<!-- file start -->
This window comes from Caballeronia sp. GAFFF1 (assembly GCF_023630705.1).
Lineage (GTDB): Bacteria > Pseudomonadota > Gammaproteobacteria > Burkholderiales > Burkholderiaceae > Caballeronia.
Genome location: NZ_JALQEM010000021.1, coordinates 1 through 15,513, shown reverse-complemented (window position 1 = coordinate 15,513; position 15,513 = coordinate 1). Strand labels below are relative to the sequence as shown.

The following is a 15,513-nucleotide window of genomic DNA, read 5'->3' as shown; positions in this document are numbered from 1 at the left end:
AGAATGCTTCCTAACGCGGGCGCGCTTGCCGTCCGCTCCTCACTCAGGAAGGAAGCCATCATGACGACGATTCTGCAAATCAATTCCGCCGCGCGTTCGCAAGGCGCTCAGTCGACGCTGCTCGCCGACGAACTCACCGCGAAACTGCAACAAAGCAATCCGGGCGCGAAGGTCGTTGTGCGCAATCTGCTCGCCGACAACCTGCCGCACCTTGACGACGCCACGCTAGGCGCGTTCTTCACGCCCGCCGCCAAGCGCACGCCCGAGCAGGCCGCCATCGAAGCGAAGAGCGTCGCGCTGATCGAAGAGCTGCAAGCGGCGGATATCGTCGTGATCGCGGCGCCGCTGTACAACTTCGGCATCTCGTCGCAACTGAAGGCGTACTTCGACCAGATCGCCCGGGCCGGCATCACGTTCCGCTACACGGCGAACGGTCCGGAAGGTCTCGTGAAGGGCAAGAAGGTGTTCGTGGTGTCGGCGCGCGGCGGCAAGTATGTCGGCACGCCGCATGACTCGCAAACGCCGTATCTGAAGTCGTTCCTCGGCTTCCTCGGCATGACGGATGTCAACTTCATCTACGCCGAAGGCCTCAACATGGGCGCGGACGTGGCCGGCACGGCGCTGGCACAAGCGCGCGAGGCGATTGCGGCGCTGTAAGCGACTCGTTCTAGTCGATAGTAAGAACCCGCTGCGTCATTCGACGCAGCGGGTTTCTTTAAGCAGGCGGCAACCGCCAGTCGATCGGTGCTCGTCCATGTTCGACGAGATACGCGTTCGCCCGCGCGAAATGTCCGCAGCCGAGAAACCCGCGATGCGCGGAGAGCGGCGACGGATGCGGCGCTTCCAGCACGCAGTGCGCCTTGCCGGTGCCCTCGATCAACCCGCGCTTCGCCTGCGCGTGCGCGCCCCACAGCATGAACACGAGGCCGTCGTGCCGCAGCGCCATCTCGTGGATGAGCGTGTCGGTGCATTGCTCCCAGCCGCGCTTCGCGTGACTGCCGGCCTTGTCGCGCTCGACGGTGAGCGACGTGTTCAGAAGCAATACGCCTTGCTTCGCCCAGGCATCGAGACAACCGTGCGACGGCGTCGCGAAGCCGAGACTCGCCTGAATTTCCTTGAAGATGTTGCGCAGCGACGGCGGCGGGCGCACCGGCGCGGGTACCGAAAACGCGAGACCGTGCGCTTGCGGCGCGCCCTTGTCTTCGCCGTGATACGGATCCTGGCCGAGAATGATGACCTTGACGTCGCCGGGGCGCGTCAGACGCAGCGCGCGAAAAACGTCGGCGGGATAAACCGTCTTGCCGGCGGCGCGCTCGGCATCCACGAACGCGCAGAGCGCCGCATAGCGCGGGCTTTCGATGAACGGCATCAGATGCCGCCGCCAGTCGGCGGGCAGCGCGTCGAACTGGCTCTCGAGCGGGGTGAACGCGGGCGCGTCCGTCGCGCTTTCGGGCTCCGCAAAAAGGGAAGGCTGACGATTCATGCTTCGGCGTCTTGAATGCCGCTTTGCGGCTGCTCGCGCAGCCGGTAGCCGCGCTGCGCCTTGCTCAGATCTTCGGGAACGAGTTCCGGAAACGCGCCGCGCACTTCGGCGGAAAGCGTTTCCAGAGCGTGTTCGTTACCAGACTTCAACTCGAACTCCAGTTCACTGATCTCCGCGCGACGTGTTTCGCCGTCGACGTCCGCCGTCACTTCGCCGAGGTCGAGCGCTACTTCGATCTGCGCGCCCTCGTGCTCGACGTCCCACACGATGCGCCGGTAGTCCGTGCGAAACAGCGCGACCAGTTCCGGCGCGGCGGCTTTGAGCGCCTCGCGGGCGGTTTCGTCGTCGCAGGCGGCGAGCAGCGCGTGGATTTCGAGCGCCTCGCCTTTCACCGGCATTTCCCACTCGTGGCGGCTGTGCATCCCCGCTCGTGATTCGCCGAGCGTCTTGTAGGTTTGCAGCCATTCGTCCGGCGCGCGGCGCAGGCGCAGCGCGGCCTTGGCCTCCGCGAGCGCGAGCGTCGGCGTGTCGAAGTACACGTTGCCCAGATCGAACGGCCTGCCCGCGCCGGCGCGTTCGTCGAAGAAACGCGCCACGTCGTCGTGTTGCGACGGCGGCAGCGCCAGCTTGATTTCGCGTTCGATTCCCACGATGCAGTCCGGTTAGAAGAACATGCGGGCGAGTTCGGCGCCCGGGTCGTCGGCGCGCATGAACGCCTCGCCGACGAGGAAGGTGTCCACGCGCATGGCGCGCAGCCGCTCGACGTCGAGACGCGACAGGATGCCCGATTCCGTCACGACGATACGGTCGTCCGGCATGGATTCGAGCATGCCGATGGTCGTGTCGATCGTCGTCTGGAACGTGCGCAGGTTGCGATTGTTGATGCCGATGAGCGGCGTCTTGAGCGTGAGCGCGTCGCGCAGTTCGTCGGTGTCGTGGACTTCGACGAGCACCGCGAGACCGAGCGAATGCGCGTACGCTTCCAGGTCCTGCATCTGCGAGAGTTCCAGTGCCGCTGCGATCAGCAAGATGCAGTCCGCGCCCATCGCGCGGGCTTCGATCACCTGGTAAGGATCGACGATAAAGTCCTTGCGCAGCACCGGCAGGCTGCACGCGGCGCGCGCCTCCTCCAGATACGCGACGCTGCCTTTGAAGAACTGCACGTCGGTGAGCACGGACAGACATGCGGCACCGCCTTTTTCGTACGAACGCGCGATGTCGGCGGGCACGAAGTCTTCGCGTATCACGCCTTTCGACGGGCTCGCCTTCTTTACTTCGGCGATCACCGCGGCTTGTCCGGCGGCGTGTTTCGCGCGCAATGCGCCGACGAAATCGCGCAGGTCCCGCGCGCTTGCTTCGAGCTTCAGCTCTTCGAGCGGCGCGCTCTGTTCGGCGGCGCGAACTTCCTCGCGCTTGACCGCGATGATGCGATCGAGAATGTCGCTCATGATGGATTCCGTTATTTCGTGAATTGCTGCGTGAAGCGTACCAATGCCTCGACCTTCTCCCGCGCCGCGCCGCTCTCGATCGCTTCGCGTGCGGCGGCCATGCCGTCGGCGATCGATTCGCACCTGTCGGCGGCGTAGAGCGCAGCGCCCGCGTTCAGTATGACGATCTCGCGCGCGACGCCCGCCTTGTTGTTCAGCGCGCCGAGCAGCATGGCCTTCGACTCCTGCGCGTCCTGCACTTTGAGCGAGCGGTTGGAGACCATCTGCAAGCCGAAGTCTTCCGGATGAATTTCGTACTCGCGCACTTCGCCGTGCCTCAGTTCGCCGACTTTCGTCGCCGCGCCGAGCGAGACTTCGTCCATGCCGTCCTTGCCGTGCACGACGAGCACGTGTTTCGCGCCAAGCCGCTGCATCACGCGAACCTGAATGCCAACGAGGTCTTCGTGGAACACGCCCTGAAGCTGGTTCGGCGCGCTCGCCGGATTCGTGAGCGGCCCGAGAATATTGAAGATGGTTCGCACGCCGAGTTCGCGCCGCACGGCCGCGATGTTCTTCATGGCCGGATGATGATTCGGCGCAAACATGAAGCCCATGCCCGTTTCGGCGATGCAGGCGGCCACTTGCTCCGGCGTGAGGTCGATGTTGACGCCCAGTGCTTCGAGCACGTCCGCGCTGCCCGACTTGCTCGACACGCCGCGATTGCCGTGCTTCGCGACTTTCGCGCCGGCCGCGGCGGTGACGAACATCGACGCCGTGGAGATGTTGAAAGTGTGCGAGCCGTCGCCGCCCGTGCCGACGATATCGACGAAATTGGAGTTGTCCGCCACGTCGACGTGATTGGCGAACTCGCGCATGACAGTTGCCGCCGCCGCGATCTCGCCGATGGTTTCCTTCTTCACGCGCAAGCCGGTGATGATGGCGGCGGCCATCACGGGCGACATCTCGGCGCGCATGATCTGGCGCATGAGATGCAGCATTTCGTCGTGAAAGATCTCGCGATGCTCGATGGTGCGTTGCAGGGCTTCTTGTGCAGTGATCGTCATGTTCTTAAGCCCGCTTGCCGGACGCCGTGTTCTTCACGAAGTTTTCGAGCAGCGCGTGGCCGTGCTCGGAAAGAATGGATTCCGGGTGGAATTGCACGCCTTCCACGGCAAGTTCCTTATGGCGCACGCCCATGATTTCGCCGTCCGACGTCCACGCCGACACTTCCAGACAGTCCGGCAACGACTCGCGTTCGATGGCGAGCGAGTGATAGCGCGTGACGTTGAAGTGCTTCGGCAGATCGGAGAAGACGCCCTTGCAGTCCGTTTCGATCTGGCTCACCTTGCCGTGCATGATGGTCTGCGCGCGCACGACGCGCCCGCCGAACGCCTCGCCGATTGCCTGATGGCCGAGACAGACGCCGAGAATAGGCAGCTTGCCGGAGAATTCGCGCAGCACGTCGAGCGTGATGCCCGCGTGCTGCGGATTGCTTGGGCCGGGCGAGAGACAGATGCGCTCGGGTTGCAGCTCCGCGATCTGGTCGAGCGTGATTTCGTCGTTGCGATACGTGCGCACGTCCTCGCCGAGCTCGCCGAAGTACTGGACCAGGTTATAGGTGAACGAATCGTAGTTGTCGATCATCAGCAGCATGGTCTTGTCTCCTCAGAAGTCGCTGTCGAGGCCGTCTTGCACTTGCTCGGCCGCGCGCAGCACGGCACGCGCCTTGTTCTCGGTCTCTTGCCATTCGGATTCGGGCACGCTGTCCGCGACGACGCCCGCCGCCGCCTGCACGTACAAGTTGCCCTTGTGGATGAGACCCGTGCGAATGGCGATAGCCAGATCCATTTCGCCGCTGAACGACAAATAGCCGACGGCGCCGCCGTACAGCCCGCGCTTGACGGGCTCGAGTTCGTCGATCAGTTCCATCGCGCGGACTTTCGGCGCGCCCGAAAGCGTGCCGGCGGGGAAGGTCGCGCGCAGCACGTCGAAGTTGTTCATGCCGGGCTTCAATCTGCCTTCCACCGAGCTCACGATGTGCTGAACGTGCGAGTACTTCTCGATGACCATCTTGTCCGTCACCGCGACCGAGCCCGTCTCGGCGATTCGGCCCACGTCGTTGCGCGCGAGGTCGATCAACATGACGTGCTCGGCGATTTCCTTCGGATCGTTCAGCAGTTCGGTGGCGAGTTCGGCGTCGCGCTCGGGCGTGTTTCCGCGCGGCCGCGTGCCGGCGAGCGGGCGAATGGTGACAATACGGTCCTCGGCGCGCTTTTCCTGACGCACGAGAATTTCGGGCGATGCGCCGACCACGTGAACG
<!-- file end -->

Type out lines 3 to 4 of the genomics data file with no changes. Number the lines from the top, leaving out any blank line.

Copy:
Genome location: NZ_JALQEM010000021.1, coordinates 1 through 15,513, shown reverse-complemented (window position 1 = coordinate 15,513; position 15,513 = coordinate 1). Strand labels below are relative to the sequence as shown.

The following is a 15,513-nucleotide window of genomic DNA, read 5'->3' as shown; positions in this document are numbered from 1 at the left end: